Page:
Missile upgrade stokes intifada fears

AMID the turmoil in the Middle East, one aspect has largely been ignored: the rising tensions on Israel’s border with Gaza.

AMID the turmoil in the Middle East, one aspect has largely been ignored: the rising tensions on Israel’s border with Gaza.

Another war between Israel and Gaza is looming.

“It is only a question of time, I’m sorry to say, until we clash with Hamas again and we teach them once again the rules of engagement,” Israel’s Home Front Minister Matan Vilnai said this week.

“Our wisdom is to push it off as long as possible — I have no question it’s going to happen.”

After the first bomb in seven years at a bus station in Jerusalem, which killed a British tourist and injured 39 others, Israelis are wondering whether this is the beginning of a new intifada.

And, unnoticed through the Middle East maelstrom, another development is occurring: the upgrading of the rockets being fired from Gaza.

For several years the rockets have been Qassams, which are made in Gaza with scrap metal. They have caused civilian fatalities and wrought havoc in towns such as Sderot, but with a range of 15km they have not been able to reach larger towns such as Beersheba and Ashdod.

In recent days, however, more of the rockets have been Grads, which are professionally made, with a range of 45km.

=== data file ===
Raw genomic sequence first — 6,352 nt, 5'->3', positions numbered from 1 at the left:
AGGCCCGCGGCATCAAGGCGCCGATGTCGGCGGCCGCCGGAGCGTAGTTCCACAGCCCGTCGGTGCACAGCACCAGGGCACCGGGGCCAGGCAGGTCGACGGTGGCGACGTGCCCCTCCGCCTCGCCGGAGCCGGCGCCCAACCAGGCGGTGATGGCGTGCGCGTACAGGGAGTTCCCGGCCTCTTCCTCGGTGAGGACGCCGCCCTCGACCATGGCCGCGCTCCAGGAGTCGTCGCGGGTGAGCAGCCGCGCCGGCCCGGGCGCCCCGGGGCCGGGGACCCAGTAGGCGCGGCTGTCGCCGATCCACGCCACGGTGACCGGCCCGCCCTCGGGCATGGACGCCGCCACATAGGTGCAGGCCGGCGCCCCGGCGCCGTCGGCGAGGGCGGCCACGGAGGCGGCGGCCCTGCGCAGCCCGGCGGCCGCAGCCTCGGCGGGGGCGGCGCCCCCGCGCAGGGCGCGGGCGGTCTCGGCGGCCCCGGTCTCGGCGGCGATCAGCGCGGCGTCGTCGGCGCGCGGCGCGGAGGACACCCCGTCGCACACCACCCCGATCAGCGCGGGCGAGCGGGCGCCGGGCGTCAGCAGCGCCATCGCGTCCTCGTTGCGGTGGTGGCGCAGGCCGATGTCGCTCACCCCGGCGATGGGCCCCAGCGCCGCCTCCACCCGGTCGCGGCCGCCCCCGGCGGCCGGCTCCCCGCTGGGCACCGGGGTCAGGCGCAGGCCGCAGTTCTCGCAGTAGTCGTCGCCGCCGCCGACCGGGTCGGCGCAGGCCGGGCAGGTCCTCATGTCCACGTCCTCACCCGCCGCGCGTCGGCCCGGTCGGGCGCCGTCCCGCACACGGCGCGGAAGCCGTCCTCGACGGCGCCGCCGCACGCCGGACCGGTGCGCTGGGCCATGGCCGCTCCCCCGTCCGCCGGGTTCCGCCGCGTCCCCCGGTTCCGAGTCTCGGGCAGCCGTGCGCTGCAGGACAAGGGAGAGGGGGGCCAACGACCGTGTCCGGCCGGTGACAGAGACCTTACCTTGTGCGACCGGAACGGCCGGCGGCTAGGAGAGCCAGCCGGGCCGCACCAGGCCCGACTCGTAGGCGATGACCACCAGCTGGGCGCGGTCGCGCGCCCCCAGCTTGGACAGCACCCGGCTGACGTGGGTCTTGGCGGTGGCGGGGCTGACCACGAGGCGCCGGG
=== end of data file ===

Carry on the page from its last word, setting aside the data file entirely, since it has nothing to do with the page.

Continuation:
The Grads are imported, smuggled into Gaza through tunnels.

They come mainly from China — as the ship of weapons intercepted last week showed — and Russia, via Iran.

The change in missile suggests the attacks are not from the traditional combatant, Hamas, but Islamic Jihad.

There appear to be divisions between Hamas in Gaza and those in their headquarters in Damascus, Syria. Given they live in Gaza and bear the consequences of any Israeli retaliation, Hamas leaders in Gaza tend to be less enthusiastic about attacks into Israel than Hamas leaders in Damascus, who have the luxury of not feeling Israeli responses.

There are also divisions between Hamas and Islamic Jihad.

Hamas announced this week that its Gaza-based Prime Minister, Ismail Haniya, had telephoned the Islamic Jihad leader in Damascus, Ramadan Shalah, to try to convince him to call off missile attacks.

Israel’s response this week to attacks from Gaza killed eight people — four alleged Hamas militants and four civilians, including a 12-year-old boy.

Israel-based academic Jonathan Spyer believes the resumption of higher-grade missiles and a flurry of activity, including Iranian boats through the Suez Canal, is a result of Iran’s motivations rather than the Israeli-Palestinian conflict.

“My sense is that with all the instability in the region the Iranians are putting their fingers in to see what they find,” he says.

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